Lois: Kill, or be Killed.
Clark: Lois, you’re talking about war. This is journalism.
Lois: See, your problem is that you think there’s a difference.
From Lois & Clark: The New Adventures of Superman – Season 1, Episode 12
As regular readers of this blog might know, I am an ardent Superman fan. I love the man of style in all his incarnations, and Lois Lane too (although, admittedly, I was slightly disappointed by Kate Bosworth playing my idol) – I even have Lois Lane magnets on my fridge (way too much information, maybe?).
Anyway, I tend to watch and re-watch episodes from my favourite series depicting the two from time to time, and I recently couldn’t stop laughing at this particular conversation between Lane and Kent in the newsroom. Those of you familiar with the series would no doubt be aware that Teri Hatcher’s depiction of Lois is not hilarious if not oddly confronting – the woman gets herself into situations and out of them by the sheeer stupidity of pursuing a story before she even thinks her plan through. Then again, the baddies might not be the same in the real world, but I am always struck by her competitiveness, even at the cost of being alienated by her colleagues.
It makes me wonder about the competition that others ask me about when it comes to writing freelance. Magazines might be competing for sales on the stands, but are freelancers competing for work? I tend to think that most of the competition in the industry is healthy – along the lines of ‘I can’t believe you nabbed a by-line on Marie-Claire, that’s awesome, I wish I could do that’ as opposed to ‘How the Fuck did she achieve that, I am jealous’. Well, at least for me anyway.
I happened to learn by example from one of my favourite writers and mentors, Rachel Hills, who was always been fairly altruistic when it comes to freelance writing. These days, writing is her sole way of making a living and she’s doing amazingly well for herself.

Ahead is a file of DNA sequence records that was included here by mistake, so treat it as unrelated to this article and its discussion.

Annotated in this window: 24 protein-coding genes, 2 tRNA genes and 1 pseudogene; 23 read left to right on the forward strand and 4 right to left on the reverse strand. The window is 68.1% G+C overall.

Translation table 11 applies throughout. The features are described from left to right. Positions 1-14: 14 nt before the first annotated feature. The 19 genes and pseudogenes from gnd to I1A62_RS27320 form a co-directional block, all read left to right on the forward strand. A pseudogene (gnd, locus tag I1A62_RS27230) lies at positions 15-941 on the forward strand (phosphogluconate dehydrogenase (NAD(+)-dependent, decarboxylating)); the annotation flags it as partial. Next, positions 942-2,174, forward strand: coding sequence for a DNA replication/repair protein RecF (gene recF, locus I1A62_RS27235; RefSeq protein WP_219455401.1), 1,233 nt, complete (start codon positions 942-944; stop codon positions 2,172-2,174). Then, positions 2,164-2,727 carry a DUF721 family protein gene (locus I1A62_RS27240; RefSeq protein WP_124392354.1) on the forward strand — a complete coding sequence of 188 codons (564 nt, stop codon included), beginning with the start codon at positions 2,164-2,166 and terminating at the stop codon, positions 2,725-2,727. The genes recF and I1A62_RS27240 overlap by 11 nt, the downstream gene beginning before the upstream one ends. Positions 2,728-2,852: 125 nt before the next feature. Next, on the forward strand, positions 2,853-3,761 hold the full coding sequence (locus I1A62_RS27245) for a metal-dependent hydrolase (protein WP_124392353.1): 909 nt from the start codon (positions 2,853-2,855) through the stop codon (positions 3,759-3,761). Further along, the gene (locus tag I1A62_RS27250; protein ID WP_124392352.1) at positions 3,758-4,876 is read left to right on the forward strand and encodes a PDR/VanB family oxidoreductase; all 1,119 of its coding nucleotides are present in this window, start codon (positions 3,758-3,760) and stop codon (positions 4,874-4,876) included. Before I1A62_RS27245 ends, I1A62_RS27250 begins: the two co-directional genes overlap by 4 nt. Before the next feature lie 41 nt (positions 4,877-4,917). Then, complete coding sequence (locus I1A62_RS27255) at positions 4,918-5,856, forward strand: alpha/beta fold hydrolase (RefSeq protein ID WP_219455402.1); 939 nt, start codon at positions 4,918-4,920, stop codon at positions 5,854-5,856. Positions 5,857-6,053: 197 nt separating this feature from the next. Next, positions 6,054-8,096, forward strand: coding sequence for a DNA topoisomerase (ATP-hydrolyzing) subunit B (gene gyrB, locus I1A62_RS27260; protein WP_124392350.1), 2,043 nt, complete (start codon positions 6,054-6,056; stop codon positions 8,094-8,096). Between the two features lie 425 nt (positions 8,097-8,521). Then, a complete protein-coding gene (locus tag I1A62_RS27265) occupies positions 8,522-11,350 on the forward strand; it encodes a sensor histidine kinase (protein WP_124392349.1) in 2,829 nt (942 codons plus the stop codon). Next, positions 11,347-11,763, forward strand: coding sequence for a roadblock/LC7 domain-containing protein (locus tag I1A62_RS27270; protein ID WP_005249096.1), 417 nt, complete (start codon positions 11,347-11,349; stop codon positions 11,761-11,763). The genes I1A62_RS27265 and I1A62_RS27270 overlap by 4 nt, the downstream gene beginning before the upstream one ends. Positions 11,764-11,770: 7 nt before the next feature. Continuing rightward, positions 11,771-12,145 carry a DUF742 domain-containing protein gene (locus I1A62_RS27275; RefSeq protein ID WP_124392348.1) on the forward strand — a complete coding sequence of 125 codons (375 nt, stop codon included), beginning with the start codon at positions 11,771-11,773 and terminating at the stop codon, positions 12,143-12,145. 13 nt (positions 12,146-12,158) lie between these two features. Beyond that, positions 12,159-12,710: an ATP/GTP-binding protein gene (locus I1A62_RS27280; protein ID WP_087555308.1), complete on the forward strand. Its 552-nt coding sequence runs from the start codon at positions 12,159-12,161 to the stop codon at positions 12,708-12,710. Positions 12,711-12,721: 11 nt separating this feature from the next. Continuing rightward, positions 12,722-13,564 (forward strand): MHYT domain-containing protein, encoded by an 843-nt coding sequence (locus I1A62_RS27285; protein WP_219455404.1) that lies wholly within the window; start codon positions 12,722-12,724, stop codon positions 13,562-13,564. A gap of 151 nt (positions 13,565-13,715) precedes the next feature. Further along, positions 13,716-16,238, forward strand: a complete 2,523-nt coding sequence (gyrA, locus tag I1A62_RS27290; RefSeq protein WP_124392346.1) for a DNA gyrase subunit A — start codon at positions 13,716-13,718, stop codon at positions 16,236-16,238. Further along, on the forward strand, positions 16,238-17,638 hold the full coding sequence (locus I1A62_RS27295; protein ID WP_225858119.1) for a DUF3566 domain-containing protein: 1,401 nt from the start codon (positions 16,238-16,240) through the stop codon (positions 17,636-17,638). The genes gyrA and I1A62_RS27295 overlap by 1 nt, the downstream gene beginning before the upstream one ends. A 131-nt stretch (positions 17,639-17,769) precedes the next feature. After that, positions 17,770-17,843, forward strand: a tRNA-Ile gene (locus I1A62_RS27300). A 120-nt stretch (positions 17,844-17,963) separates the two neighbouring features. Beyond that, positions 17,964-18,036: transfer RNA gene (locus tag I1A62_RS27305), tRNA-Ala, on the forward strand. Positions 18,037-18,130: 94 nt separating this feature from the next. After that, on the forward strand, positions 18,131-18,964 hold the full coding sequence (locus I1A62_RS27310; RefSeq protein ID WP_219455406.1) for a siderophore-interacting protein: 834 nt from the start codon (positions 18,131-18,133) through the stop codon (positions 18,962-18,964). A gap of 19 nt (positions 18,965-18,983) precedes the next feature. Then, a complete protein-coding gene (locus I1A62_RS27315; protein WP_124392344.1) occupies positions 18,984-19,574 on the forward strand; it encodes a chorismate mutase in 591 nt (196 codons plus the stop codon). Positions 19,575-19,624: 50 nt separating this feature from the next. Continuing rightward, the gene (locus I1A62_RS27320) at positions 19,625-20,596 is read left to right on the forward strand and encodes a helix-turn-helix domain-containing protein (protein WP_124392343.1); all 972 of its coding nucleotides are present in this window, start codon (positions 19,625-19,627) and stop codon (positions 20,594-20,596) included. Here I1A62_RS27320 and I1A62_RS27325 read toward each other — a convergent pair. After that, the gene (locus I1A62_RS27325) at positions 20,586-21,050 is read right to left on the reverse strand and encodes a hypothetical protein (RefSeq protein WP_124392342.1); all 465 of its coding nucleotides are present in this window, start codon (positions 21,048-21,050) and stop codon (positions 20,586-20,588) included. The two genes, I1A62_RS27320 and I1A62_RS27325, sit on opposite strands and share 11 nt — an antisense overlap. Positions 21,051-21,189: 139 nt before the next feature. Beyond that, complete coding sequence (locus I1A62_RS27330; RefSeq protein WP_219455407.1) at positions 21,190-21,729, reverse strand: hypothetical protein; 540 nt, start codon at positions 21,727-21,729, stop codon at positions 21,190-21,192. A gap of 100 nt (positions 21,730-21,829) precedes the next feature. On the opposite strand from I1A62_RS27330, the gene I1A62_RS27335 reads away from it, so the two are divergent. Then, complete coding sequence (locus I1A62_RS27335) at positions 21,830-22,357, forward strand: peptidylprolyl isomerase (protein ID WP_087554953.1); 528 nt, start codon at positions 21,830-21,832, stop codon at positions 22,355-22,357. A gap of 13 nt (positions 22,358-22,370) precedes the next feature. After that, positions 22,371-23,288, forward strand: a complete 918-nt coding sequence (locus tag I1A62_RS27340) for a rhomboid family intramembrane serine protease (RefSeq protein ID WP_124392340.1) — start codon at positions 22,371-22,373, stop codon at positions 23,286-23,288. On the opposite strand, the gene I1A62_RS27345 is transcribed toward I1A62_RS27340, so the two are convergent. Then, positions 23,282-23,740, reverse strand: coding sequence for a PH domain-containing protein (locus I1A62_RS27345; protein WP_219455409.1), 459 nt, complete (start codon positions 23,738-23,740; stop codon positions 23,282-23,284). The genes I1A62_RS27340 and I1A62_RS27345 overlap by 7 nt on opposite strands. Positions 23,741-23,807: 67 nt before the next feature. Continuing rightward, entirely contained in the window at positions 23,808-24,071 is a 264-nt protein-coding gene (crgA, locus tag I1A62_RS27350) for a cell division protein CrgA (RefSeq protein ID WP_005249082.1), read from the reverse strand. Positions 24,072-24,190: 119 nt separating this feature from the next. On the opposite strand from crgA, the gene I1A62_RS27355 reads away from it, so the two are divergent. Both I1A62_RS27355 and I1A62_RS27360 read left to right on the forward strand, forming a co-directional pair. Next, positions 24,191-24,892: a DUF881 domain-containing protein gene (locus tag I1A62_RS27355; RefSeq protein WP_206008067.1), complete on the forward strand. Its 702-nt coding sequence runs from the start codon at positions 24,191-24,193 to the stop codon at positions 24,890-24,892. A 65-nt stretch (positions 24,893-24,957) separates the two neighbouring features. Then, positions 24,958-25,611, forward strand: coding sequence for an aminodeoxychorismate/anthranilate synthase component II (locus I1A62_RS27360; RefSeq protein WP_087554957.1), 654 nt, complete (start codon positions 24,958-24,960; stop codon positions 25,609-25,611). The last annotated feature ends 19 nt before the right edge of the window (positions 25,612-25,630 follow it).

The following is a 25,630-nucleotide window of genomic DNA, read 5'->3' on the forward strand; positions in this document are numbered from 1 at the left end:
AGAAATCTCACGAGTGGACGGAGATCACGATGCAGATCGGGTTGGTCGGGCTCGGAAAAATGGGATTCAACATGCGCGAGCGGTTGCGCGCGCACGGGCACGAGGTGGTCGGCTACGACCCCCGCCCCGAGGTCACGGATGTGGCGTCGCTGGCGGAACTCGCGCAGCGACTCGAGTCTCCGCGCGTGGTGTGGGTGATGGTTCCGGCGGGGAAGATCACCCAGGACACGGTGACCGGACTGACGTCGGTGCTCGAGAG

For the first time in my freelancing life, things are kind of quiet. I am not having a lot of success pitching to the magazines I normally write for, sometimes because my pitches are not right for the direction a new editor wants to take the magazine in; sometimes because they’re too similar in topic (ie, social networking) to a previous story, even if they are nothing alike in content and subject matter; and sometimes because the sources need to be presented in a particular light and the sources themselves choose not to go that way (for example, a potential story on cheating recently fell through because the magazine insisted the cheater be named and photographed).
As much as my quiet freelance life pains me (I derive a lot of my pleasure and self-esteem from seeing my name in print, even if that is odd, wrong and any other negative way you can describe it), I love the fact that I am also writing a book, which prevents me from wallowing in despair in a foetal position on the floor of my study. I am not launching scathing attacks (even inside my head) on other freelancers’ success or trying to beat everyone I know to the success punch.
In war, you’re competing for territory, prizes or whatever. In freelance journalism, the territory is the small number of pages allocated to freelance writers or money that they could potentially earn from those pages depending on the alloted freelance budget. But in addition to the work I have tried to do via this blog, I see tweets of advice and links to opportunities, freelance writers sharing tips and tricks with their fellow freelancers, and writer’s clubs springing up left, right and centre.
I’m glad for that. It is the calm in the freelancing, print-is-dying, post GFC war.